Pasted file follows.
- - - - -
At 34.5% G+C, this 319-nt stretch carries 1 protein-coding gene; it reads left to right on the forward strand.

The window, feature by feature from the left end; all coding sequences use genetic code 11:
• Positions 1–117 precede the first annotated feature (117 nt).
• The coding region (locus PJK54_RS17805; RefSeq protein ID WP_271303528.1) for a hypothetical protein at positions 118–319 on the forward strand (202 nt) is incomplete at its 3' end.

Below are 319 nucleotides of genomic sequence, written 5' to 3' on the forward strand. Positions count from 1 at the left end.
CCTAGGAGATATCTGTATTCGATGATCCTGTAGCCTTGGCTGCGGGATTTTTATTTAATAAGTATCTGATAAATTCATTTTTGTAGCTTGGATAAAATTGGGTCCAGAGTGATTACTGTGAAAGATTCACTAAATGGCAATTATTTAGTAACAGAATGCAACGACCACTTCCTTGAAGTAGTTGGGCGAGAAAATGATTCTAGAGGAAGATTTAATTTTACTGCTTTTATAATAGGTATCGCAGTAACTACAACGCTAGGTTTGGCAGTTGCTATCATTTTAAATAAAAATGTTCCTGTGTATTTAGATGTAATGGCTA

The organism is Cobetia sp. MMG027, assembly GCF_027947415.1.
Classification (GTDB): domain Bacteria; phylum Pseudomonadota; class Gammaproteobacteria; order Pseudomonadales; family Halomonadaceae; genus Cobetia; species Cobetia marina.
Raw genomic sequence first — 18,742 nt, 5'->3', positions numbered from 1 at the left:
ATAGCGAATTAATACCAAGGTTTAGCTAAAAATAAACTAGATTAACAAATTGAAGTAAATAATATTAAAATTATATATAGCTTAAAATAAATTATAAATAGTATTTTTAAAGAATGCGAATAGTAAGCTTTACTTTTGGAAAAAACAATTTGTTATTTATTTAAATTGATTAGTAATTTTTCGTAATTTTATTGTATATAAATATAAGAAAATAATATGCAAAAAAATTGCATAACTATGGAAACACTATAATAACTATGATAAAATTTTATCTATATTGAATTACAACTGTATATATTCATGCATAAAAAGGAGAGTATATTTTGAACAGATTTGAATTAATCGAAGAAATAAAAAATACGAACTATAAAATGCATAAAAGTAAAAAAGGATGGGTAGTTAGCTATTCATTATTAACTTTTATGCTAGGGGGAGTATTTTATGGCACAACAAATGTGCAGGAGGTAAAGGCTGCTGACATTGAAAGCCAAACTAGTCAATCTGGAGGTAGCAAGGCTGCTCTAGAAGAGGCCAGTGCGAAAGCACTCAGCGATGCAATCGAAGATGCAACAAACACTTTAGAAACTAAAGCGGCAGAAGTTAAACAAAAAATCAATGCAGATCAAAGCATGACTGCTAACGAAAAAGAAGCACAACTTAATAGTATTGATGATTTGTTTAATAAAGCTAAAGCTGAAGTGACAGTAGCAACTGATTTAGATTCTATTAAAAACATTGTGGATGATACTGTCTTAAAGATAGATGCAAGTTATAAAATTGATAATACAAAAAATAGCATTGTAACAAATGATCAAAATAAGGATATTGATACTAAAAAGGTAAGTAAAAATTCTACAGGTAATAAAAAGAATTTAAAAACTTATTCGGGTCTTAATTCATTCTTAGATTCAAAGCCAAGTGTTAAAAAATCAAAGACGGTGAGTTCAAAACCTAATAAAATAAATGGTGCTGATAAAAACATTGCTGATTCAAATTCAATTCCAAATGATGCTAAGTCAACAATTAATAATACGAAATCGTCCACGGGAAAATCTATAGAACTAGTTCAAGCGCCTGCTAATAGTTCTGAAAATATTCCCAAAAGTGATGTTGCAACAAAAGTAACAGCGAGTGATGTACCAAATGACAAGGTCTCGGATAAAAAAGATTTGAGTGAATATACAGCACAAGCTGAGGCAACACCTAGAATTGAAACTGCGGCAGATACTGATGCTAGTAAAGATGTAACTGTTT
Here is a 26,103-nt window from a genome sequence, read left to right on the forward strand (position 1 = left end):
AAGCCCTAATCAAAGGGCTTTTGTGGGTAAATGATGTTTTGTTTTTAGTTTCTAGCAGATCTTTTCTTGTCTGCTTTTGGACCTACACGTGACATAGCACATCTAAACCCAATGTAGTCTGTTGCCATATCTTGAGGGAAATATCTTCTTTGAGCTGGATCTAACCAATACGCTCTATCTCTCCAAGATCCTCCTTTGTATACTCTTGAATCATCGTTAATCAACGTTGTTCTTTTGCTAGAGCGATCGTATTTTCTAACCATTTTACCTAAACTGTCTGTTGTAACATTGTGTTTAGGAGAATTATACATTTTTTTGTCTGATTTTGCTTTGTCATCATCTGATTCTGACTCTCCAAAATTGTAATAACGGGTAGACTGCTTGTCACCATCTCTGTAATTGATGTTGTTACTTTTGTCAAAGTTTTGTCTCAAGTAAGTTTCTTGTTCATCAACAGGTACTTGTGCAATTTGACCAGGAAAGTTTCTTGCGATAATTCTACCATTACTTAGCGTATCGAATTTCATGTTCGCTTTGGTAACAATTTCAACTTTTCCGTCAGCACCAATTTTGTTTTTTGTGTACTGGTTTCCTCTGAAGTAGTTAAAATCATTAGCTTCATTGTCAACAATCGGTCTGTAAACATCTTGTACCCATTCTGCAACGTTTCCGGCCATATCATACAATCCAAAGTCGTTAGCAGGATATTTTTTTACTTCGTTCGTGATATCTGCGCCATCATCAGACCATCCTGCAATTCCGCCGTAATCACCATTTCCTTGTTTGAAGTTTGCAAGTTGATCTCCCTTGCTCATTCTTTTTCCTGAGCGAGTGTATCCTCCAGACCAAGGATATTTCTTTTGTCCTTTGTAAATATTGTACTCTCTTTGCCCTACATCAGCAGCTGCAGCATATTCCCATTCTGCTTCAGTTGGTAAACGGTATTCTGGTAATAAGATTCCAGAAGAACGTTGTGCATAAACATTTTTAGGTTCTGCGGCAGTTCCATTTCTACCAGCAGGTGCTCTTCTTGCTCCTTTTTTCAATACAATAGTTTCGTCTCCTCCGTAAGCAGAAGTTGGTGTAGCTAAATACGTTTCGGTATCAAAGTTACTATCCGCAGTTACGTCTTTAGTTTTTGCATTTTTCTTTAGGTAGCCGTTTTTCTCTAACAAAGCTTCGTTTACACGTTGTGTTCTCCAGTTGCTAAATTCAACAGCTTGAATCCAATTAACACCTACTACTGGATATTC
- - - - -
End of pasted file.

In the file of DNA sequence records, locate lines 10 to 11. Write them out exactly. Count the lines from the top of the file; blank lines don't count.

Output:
ATAGCGAATTAATACCAAGGTTTAGCTAAAAATAAACTAGATTAACAAATTGAAGTAAATAATATTAAAATTATATATAGCTTAAAATAAATTATAAATAGTATTTTTAAAGAATGCGAATAGTAAGCTTTACTTTTGGAAAAAACAATTTGTTATTTATTTAAATTGATTAGTAATTTTTCGTAATTTTATTGTATATAAATATAAGAAAATAATATGCAAAAAAATTGCATAACTATGGAAACACTATAATAACTATGATAAAATTTTATCTATATTGAATTACAACTGTATATATTCATGCATAAAAAGGAGAGTATATTTTGAACAGATTTGAATTAATCGAAGAAATAAAAAATACGAACTATAAAATGCATAAAAGTAAAAAAGGATGGGTAGTTAGCTATTCATTATTAACTTTTATGCTAGGGGGAGTATTTTATGGCACAACAAATGTGCAGGAGGTAAAGGCTGCTGACATTGAAAGCCAAACTAGTCAATCTGGAGGTAGCAAGGCTGCTCTAGAAGAGGCCAGTGCGAAAGCACTCAGCGATGCAATCGAAGATGCAACAAACACTTTAGAAACTAAAGCGGCAGAAGTTAAACAAAAAATCAATGCAGATCAAAGCATGACTGCTAACGAAAAAGAAGCACAACTTAATAGTATTGATGATTTGTTTAATAAAGCTAAAGCTGAAGTGACAGTAGCAACTGATTTAGATTCTATTAAAAACATTGTGGATGATACTGTCTTAAAGATAGATGCAAGTTATAAAATTGATAATACAAAAAATAGCATTGTAACAAATGATCAAAATAAGGATATTGATACTAAAAAGGTAAGTAAAAATTCTACAGGTAATAAAAAGAATTTAAAAACTTATTCGGGTCTTAATTCATTCTTAGATTCAAAGCCAAGTGTTAAAAAATCAAAGACGGTGAGTTCAAAACCTAATAAAATAAATGGTGCTGATAAAAACATTGCTGATTCAAATTCAATTCCAAATGATGCTAAGTCAACAATTAATAATACGAAATCGTCCACGGGAAAATCTATAGAACTAGTTCAAGCGCCTGCTAATAGTTCTGAAAATATTCCCAAAAGTGATGTTGCAACAAAAGTAACAGCGAGTGATGTACCAAATGACAAGGTCTCGGATAAAAAAGATTTGAGTGAATATACAGCACAAGCTGAGGCAACACCTAGAATTGAAACTGCGGCAGATACTGATGCTAGTAAAGATGTAACTGTTT
Here is a 26,103-nt window from a genome sequence, read left to right on the forward strand (position 1 = left end):